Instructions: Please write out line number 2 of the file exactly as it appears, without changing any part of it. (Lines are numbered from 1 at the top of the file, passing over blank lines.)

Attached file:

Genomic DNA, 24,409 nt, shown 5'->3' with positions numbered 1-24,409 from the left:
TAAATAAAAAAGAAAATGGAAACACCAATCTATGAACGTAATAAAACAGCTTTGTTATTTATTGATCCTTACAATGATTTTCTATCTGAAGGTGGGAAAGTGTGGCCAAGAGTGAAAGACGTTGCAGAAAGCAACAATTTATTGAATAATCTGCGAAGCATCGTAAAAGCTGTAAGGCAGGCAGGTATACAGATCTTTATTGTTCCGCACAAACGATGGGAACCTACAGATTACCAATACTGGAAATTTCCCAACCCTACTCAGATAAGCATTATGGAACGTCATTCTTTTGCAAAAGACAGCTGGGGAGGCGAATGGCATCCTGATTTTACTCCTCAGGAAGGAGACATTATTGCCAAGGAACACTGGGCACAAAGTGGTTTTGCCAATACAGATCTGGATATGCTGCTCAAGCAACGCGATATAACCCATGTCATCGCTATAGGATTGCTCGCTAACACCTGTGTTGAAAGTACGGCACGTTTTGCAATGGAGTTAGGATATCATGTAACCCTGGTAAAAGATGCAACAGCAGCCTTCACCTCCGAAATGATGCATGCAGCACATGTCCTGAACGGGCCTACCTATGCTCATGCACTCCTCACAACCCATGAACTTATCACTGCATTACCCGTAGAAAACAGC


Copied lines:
TAAATAAAAAAGAAAATGGAAACACCAATCTATGAACGTAATAAAACAGCTTTGTTATTTATTGATCCTTACAATGATTTTCTATCTGAAGGTGGGAAAGTGTGGCCAAGAGTGAAAGACGTTGCAGAAAGCAACAATTTATTGAATAATCTGCGAAGCATCGTAAAAGCTGTAAGGCAGGCAGGTATACAGATCTTTATTGTTCCGCACAAACGATGGGAACCTACAGATTACCAATACTGGAAATTTCCCAACCCTACTCAGATAAGCATTATGGAACGTCATTCTTTTGCAAAAGACAGCTGGGGAGGCGAATGGCATCCTGATTTTACTCCTCAGGAAGGAGACATTATTGCCAAGGAACACTGGGCACAAAGTGGTTTTGCCAATACAGATCTGGATATGCTGCTCAAGCAACGCGATATAACCCATGTCATCGCTATAGGATTGCTCGCTAACACCTGTGTTGAAAGTACGGCACGTTTTGCAATGGAGTTAGGATATCATGTAACCCTGGTAAAAGATGCAACAGCAGCCTTCACCTCCGAAATGATGCATGCAGCACATGTCCTGAACGGGCCTACCTATGCTCATGCACTCCTCACAACCCATGAACTTATCACTGCATTACCCGTAGAAAACAGC